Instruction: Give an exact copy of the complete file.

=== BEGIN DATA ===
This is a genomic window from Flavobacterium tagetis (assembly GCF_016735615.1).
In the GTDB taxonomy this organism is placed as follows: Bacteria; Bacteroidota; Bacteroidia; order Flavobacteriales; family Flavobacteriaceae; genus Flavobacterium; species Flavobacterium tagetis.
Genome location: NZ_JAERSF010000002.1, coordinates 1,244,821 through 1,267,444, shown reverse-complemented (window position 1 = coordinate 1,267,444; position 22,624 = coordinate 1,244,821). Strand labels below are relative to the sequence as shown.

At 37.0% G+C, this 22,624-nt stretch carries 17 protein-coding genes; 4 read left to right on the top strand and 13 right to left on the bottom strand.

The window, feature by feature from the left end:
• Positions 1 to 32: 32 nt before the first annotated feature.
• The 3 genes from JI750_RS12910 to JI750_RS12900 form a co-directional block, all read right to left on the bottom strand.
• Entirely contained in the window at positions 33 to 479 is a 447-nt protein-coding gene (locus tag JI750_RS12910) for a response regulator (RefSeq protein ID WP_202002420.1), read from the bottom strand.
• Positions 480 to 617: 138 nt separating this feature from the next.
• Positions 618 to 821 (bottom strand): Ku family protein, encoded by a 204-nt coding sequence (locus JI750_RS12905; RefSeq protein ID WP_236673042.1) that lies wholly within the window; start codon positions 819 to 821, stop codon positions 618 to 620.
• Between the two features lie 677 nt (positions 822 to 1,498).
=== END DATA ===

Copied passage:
This is a genomic window from Flavobacterium tagetis (assembly GCF_016735615.1).
In the GTDB taxonomy this organism is placed as follows: Bacteria; Bacteroidota; Bacteroidia; order Flavobacteriales; family Flavobacteriaceae; genus Flavobacterium; species Flavobacterium tagetis.
Genome location: NZ_JAERSF010000002.1, coordinates 1,244,821 through 1,267,444, shown reverse-complemented (window position 1 = coordinate 1,267,444; position 22,624 = coordinate 1,244,821). Strand labels below are relative to the sequence as shown.

At 37.0% G+C, this 22,624-nt stretch carries 17 protein-coding genes; 4 read left to right on the top strand and 13 right to left on the bottom strand.

The window, feature by feature from the left end:
• Positions 1 to 32: 32 nt before the first annotated feature.
• The 3 genes from JI750_RS12910 to JI750_RS12900 form a co-directional block, all read right to left on the bottom strand.
• Entirely contained in the window at positions 33 to 479 is a 447-nt protein-coding gene (locus tag JI750_RS12910) for a response regulator (RefSeq protein ID WP_202002420.1), read from the bottom strand.
• Positions 480 to 617: 138 nt separating this feature from the next.
• Positions 618 to 821 (bottom strand): Ku family protein, encoded by a 204-nt coding sequence (locus JI750_RS12905; RefSeq protein ID WP_236673042.1) that lies wholly within the window; start codon positions 819 to 821, stop codon positions 618 to 620.
• Between the two features lie 677 nt (positions 822 to 1,498).